But Indiana State Police confirmed warning policies were all under review.
“It’s being reviewed. That’s the purpose of the investigation, that’s why we’re doing what we’re doing,” Bursten told 13 Investigates.
13 Investigates asked neighboring states for their severe weather policies. The Ohio State Fair specifically lays out who is to make the decision to evacuate and when to contact the governor’s office. It even includes a plan on how to evacuate animals.
The stage collapse at the Indiana state fair Saturday night is being described as a fluke incident. I could not disagree more. The definition of the noun fluke is: “an accident or chance happening”. This wasn’t by that definition and here’s why.
At 7 p.m. Saturday, NWS in Indianapolis told fair officials that a thunderstorm would be in the area of the fairgrounds between 9 p.m. and 9:30 p.m. and that the storm would have heavy rain, lightning, strong winds and hail of up to 2 inches, according to the timeline released by ISP.
Fair staff was told of the severe thunderstorm watch by an autodialer shortly after 7 p.m. and again a little after 8 p.m., according to information provided by ISP.
At 8:30 p.m., ISP officers were moved to the grandstand to assist security and other personnel in the evacuation of concert attendees.
A severe thunderstorm warning was issued for Marion County at 8:39 p.m.
At 8:45 p.m., the concert emcee announced to attendees that severe weather was moving in, and attendees were told “how and where to seek shelter,” according to the released timeline.
The stage collapsed at 8:49 p.m., four minutes after the announcement from the stage.
Within a minute, the Indiana Fire Department was alerted of “a collapse with injuries at the fairgrounds.”
At 8:51 p.m., IFD workers who were on site responded to the collapse, and additional IFD and EMS units were dispatched to the scene.
By 8:54 p.m., crews had confirmed a collapse with multiple injuries, according to ISP’s timeline.
At 8:55 p.m., the Indianapolis Metro Police Emergency Response Group arrived at the scene of the collapse.
The Marion County coroner was called to the collapse at 9:06 p.m., and power was cut to the stage at 9:13 p.m.
Someone from the coroner’s office arrived at the scene at 9:15 p.m.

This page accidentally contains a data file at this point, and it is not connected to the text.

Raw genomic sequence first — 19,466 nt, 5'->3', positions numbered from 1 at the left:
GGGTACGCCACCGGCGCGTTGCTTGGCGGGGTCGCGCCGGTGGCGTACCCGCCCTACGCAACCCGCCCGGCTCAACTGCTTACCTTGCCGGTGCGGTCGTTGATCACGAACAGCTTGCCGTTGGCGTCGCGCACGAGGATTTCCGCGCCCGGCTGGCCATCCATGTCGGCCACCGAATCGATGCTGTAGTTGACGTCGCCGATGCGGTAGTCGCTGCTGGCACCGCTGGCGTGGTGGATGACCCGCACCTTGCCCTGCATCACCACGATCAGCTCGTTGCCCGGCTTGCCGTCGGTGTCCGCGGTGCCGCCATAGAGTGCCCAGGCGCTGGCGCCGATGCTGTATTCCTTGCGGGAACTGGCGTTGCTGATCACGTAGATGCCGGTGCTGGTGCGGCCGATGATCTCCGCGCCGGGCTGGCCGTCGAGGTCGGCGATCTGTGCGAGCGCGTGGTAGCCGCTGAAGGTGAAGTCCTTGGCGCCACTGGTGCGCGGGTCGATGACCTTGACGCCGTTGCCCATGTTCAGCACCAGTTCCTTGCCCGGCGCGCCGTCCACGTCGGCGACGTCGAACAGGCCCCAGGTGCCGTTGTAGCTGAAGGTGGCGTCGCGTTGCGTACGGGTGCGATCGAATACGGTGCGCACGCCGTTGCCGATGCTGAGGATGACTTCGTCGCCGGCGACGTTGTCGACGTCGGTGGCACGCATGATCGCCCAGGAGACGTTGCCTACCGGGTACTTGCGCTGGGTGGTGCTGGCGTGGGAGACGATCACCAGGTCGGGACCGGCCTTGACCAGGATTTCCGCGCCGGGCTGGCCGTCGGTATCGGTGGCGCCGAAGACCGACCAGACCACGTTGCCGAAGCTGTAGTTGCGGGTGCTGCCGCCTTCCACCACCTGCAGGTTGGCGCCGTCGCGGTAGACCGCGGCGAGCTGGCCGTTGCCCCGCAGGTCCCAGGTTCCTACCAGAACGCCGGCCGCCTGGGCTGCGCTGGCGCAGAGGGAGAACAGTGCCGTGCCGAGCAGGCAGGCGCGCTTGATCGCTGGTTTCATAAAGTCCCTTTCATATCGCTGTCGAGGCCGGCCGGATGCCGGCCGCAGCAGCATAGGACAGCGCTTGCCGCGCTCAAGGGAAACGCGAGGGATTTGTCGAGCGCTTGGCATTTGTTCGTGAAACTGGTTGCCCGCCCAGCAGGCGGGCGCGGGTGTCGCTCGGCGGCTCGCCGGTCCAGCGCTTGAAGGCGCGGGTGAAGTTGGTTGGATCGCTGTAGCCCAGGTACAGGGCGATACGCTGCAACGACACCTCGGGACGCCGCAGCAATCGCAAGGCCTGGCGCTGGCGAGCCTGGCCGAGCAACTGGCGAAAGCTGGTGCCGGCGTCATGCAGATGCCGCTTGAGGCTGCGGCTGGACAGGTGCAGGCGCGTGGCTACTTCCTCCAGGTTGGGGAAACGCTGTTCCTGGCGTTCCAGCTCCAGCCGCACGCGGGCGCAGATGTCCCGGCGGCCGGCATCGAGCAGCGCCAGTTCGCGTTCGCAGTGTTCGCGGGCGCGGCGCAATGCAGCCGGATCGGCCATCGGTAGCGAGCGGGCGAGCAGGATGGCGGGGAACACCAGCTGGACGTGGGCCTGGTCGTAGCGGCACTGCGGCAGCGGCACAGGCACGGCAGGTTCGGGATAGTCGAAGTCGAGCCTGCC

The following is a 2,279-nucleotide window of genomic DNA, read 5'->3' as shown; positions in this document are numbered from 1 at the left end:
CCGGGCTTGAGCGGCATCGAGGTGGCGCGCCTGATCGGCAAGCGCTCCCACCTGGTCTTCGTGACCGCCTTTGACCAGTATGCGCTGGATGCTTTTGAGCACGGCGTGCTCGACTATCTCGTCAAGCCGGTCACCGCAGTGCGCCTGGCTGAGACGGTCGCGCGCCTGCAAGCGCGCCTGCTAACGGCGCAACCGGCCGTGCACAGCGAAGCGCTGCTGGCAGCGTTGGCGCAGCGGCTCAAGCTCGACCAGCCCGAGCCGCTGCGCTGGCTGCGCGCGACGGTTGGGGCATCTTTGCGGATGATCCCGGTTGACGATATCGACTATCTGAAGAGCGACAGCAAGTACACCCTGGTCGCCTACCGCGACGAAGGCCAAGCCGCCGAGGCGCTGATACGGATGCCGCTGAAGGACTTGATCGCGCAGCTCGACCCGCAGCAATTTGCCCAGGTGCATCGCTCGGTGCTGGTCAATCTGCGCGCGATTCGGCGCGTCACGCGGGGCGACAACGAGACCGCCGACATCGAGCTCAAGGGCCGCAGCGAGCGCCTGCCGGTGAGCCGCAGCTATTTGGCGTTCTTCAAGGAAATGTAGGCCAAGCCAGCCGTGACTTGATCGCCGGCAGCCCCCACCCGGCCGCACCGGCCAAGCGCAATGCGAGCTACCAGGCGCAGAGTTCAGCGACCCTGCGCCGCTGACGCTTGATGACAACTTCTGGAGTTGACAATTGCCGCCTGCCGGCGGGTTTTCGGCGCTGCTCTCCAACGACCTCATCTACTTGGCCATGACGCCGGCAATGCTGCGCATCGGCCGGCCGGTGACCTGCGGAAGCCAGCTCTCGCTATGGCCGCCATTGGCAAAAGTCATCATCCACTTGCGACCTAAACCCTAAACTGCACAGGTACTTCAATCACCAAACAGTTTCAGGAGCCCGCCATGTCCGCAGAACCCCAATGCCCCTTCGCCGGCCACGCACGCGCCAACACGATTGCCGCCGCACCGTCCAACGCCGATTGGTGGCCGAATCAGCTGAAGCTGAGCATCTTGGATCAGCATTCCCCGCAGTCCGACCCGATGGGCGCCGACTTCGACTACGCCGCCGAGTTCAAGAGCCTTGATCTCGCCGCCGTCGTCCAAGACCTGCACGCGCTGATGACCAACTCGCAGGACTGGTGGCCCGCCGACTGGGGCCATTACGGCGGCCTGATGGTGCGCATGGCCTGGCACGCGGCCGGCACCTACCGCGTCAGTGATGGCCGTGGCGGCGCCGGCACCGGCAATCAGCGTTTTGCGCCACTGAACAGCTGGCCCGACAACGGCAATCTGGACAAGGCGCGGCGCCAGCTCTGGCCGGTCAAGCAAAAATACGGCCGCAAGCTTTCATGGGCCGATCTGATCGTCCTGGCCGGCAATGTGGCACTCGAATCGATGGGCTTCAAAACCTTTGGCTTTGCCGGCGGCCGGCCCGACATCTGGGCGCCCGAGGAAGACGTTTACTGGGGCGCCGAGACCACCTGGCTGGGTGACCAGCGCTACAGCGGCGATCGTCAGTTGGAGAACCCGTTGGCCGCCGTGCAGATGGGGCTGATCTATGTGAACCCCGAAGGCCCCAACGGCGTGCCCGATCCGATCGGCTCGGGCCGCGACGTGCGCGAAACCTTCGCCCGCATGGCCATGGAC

At 10:03 p.m., the incident was upgraded to a “Mass Casualty Incident Level 3.”
Two minutes later, all patients had been transported from the scene, including all five who died.
Indiana Task Force One was called to search the rubble at 10:26 p.m., with the search beginning a half-hour later.
At 11:27 p.m., the search was completed, and rescue operations concluded at 11:46 p.m., ISP said.
A secondary search of the Indiana State Fairgrounds was completed at 1:53 a.m. Sunday.
This is what it actually looked like from Jessica(Jsilas7) a YouTuber who I contacted and she told me the timestamp on her camera was at 8:47 when she started rolling.
What happened here was that either communications broke down or the threat was greatly misunderstood by the officials at the Fair Grounds. These storms did not just pop-up or pulse right over the fair grounds which would indeed have been a fluke. There was plenty of warning, if you you knew or wanted to know what was going to happen. The focus on the actual Severe Thunderstorm Warning is insignificant in my opinion. The warning was issued at 8:39pm which was 10 mins before the stage collapsed. A severe thunderstorm warning is only issued when winds are 58mph or higher or hail is 1” in diameter or larger. Problem here is you have people in an outdoor event and around a temporary structure which requires them to seek shelter at a much lower threshold. Something that should have been known by those organizing the event. One of the fatalities was a stage hand in a metal light structure running a spot light, with lightning clearly visible in the distance. Lightning alone was sufficient reason to evacuate people and since lightning was within 10 miles of the fair grounds patrons should have been seeking shelter. Then you had at least 40-50 mph winds in these storms. Not enough to issue a warning but enough if I’m in a tent, camper or temporary structure, I’m evacuating that structure and I’m seeking shelter.
This is where I would recommend any outdoor event either have a trained meteorologist on-site or on call during the entire event. If you have trained police, fire and medics on site for emergencies then why not a meteorologist?”
The reliance on smartphone apps which was quoted by officials at the press conference Saturday night is unacceptable. As seen in the radar images the gust front was a huge threat that to an untrained eye and on a composite radar on your phone is not detectable. I love technology and especially my iPhone, but a weather app is not a meteorologist just like WebMD is not a doctor.
We need to learn from this incident and make weather preparedness a priority in all our outdoor events and activities. It amazes me the amount of safety precautions and preparation we make for terrorism, fire, and car crashes. Yet we still do very little for severe weather safety and preparation which occurs far more frequently and widespread than the prior.
Questions, comments or discussion are greatly appreciated. Because these are the types of things we need to talk about before they happen again. I don’t pretend to have all the answers or claim that all weather disasters can be predicted precisely. I know that having a plan and proper information and communications can greatly prevent such disasters in the future.
Brad Panovich Chief Meteorologist at WCNC-TV, Charlotte, NC
Related Blog posts with further insight into this tragedy:
Chuck Doswell Magnifying a Tragedy (Very Good Read)
Tropical Depression 6 forms but will have zero threat to the U.S. It’s not the only thing I’m watching though there are 3 other areas to keep an eye on. the first 2 in the line show up well on our Tropical RPM model below.